[00:43:36] Evan Francen: ones. Yeah. Yeah. It was one you know, I’m thinking that’s true because I’ve heard that same thing. I’ve heard the same boxes and you know women are like a ball of wire, right? Electrical wire constantly going. And I wonder because to me boxes, opening boxes, closing boxes seems very binary. Right? It’s either the box is open to the boxes closed in this box or I’m not in this box. So and I don’t think men can be in multiple boxes. We may think we can but we actually just close the box really quick and opened another one. Really quick. I don’t think we so if that’s true then that sort of fits more with computers. That’s how computer.

[00:44:25] Renay Rutter: I’m totally with you on this one. I total I tend to agree with you on that, yep.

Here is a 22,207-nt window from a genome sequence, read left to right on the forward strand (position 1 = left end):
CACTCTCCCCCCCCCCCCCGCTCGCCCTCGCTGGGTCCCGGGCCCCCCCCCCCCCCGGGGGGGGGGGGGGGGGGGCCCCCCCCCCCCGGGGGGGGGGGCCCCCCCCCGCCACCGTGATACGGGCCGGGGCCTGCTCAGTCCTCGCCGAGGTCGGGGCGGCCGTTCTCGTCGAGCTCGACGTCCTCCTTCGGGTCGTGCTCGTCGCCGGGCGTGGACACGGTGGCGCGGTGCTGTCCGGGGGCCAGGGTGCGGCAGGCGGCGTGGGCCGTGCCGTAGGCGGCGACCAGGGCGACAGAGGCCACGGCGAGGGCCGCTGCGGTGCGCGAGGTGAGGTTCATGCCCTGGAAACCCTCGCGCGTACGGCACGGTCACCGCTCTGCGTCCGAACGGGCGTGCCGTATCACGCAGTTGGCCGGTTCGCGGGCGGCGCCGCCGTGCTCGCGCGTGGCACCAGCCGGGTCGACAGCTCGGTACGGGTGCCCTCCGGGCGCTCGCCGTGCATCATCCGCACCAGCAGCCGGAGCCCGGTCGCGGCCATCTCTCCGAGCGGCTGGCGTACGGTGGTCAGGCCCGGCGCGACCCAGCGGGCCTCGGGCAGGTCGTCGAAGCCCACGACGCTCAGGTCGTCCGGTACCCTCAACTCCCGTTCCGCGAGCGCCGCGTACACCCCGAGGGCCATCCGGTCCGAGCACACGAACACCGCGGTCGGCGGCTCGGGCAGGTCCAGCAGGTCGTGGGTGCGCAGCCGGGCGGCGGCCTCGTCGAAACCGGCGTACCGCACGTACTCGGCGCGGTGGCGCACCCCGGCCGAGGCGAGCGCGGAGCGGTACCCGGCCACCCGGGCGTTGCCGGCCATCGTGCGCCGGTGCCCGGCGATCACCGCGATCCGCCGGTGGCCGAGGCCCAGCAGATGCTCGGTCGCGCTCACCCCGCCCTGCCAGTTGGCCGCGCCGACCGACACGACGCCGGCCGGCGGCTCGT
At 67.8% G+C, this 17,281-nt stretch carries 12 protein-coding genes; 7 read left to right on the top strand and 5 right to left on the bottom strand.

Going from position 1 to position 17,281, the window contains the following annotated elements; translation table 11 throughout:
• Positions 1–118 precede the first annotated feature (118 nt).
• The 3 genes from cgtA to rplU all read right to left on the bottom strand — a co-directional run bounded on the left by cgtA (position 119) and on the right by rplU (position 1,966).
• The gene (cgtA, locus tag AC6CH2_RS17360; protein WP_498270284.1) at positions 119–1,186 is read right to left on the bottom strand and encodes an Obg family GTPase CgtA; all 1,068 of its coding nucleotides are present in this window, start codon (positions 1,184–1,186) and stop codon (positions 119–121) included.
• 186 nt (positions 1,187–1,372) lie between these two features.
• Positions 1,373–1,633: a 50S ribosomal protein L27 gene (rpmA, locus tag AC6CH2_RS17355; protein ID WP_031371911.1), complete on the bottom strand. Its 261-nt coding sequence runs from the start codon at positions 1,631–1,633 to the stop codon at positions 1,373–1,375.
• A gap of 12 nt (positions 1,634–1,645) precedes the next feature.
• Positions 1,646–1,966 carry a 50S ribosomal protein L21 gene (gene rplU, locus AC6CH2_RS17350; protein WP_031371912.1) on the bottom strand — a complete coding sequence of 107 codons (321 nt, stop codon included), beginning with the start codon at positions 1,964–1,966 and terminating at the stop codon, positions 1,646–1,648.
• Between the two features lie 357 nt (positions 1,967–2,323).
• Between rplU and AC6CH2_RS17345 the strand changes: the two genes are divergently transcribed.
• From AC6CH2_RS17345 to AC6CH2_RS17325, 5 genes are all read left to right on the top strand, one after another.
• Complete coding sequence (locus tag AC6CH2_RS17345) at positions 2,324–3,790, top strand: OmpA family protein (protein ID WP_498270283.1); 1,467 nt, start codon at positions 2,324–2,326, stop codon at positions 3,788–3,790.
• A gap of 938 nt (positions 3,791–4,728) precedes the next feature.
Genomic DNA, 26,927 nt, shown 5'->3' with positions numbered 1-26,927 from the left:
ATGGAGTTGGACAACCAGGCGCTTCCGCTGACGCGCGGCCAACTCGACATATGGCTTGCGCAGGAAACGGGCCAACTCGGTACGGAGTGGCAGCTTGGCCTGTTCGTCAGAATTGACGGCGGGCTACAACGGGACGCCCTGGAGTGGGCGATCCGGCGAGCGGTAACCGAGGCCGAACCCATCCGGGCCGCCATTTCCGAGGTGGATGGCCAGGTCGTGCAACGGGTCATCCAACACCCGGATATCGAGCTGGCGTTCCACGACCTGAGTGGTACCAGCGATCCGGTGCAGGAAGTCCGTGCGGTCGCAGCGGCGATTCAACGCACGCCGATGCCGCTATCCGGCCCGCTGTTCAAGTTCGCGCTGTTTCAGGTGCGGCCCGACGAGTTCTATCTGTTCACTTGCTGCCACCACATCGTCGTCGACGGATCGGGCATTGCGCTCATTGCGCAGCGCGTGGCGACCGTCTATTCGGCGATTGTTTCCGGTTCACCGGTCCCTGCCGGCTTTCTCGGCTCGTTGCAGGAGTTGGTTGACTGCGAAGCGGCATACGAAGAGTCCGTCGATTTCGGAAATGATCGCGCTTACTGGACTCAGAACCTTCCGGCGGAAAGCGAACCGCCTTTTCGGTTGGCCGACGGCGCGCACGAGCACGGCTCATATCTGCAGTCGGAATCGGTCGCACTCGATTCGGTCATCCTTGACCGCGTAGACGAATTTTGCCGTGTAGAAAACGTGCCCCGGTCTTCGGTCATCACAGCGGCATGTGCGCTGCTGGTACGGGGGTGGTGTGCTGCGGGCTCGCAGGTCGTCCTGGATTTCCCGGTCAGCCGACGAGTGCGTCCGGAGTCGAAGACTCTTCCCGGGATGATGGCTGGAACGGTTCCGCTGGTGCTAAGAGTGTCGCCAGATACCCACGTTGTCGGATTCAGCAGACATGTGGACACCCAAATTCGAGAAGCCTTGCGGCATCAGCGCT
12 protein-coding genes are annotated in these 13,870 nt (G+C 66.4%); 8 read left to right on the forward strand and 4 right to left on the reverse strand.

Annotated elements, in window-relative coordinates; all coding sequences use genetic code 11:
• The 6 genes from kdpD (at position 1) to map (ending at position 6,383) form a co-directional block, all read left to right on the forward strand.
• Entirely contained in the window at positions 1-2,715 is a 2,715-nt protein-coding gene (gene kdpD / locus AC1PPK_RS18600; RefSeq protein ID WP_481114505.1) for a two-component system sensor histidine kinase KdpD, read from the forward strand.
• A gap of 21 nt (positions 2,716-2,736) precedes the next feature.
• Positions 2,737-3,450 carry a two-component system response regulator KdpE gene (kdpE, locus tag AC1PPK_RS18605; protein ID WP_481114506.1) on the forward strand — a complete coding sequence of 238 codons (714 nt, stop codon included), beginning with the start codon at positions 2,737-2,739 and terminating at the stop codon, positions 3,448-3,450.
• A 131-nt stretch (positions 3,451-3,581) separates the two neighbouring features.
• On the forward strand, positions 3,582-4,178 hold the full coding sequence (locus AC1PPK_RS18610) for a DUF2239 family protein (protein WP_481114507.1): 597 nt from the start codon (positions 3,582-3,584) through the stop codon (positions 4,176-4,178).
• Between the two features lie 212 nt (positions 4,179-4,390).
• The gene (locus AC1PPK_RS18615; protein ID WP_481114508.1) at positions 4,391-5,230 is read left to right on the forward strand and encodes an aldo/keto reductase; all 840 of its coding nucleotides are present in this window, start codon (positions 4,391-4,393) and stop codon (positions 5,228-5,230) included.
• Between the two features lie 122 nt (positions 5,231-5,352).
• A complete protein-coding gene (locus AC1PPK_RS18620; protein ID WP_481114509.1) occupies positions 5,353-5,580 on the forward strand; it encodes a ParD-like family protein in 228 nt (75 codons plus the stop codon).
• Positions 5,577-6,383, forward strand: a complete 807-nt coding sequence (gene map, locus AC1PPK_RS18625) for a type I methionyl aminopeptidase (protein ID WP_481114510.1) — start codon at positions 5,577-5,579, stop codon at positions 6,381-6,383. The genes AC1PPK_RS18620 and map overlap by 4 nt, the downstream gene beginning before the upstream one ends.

[00:44:31] Evan Francen: And so if but then the thing about information security that’s not an issue.

[00:44:37] Renay Rutter: Yeah. No. And it’s not completely binary, right? As binary components.

[00:44:42] Evan Francen: Right? And actually the most significant challenge in our industry is actually analog. It’s people. There you go. People are the biggest risk. People, you know, their habits and things like that. So it just shows that people are using computers. So if men are binary, I mean this is just theory. I don’t know if it’s even close to being true, but men think like computers on off and we here’s another thing and this is gonna be definitely Syria type of. My wife is listening, she’ll appreciate it. Computers only do what you tell them to do.

[00:45:17] Brad Nigh: So,

[00:45:20] Evan Francen: you know, my